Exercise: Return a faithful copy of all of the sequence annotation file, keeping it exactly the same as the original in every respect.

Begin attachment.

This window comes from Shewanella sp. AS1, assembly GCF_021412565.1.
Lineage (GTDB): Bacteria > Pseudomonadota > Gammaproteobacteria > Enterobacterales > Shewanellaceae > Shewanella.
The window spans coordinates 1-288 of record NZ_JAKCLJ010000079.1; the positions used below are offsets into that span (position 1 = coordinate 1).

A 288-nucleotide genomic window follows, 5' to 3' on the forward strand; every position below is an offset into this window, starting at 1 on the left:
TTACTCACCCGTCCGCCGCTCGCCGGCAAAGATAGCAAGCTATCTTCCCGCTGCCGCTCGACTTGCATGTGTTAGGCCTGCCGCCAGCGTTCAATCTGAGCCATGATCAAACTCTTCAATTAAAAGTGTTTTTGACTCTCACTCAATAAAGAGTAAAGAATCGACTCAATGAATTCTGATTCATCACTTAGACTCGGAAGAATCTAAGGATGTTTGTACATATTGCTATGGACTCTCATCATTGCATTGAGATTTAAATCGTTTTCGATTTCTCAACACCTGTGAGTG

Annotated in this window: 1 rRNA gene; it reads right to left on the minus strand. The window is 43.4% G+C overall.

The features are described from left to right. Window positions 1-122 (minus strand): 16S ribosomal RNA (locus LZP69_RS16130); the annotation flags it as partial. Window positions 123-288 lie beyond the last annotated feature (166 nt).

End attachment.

This window comes from Shewanella sp. AS1, assembly GCF_021412565.1.
Lineage (GTDB): Bacteria > Pseudomonadota > Gammaproteobacteria > Enterobacterales > Shewanellaceae > Shewanella.
The window spans coordinates 1-288 of record NZ_JAKCLJ010000079.1; the positions used below are offsets into that span (position 1 = coordinate 1).

A 288-nucleotide genomic window follows, 5' to 3' on the forward strand; every position below is an offset into this window, starting at 1 on the left:
TTACTCACCCGTCCGCCGCTCGCCGGCAAAGATAGCAAGCTATCTTCCCGCTGCCGCTCGACTTGCATGTGTTAGGCCTGCCGCCAGCGTTCAATCTGAGCCATGATCAAACTCTTCAATTAAAAGTGTTTTTGACTCTCACTCAATAAAGAGTAAAGAATCGACTCAATGAATTCTGATTCATCACTTAGACTCGGAAGAATCTAAGGATGTTTGTACATATTGCTATGGACTCTCATCATTGCATTGAGATTTAAATCGTTTTCGATTTCTCAACACCTGTGAGTG

Annotated in this window: 1 rRNA gene; it reads right to left on the minus strand. The window is 43.4% G+C overall.

The features are described from left to right. Window positions 1-122 (minus strand): 16S ribosomal RNA (locus LZP69_RS16130); the annotation flags it as partial. Window positions 123-288 lie beyond the last annotated feature (166 nt).